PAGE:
The Splunk deployment server is a Splunk Enterprise feature that allows you to manage the configuration update process across sets of other Splunk Enterprise and Universal Forwarder instances.
- If you need to manage under 10,000 endpoints, we recommend a single deployment server instance be dedicated to exclusively managing those updates.
- If you need to manage over 10,000 endpoints, we recommend multiple deployment server instances be dedicated to exclusively managing those updates.
There are two options available for running Splunk deployment servers at this scale.
Option 1 - Run multiple single instances of Splunk deployment server
- This option requires distributing Universal Forwarders deployment connections manually by changing the targetUri in the deploymentclient.conf file to match the target deployment server nodes.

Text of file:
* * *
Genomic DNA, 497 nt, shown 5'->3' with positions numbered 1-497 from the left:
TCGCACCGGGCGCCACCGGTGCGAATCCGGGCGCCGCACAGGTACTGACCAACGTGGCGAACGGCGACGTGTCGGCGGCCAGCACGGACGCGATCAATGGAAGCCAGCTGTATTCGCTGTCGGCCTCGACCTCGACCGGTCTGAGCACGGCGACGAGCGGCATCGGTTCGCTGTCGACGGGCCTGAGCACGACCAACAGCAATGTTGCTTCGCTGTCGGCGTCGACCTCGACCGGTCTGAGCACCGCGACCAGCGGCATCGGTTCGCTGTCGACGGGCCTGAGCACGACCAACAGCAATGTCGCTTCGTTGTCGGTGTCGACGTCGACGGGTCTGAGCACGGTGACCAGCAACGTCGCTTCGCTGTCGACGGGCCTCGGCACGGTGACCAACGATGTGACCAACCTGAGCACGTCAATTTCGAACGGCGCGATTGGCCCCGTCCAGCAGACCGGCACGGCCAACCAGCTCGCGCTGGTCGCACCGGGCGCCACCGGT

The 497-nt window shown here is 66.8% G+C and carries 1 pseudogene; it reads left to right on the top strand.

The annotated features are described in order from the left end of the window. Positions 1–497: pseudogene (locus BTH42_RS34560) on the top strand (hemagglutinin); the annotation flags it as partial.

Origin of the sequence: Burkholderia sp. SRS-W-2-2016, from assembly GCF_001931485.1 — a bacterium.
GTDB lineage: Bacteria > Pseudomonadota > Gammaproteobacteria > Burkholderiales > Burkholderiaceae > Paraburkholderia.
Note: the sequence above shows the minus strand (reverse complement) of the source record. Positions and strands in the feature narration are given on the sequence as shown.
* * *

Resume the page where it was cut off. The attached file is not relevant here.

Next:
- Deployment servers should be deployed in a 10k:1 ratio.
- No consolidated UI. All deployment server nodes are individually managed in this architecture.
This option might be unsuitable for some customers because we do not recommend the use of a third-party load balancer or (RR) DNS entry to spread Universal Forwarders across multiple deployment server nodes. Using a third-party load balancer has been known to produce several issues:
- Universal Forwarders will fail to negotiate with the deployment server and become unmanageable, due to a known bug. Note that this bug is addressed in Universal Forwarders starting with version 9.0.2 and will be backported for Universal Forwarder releases 8.1.12 and 8.2.9 respectively.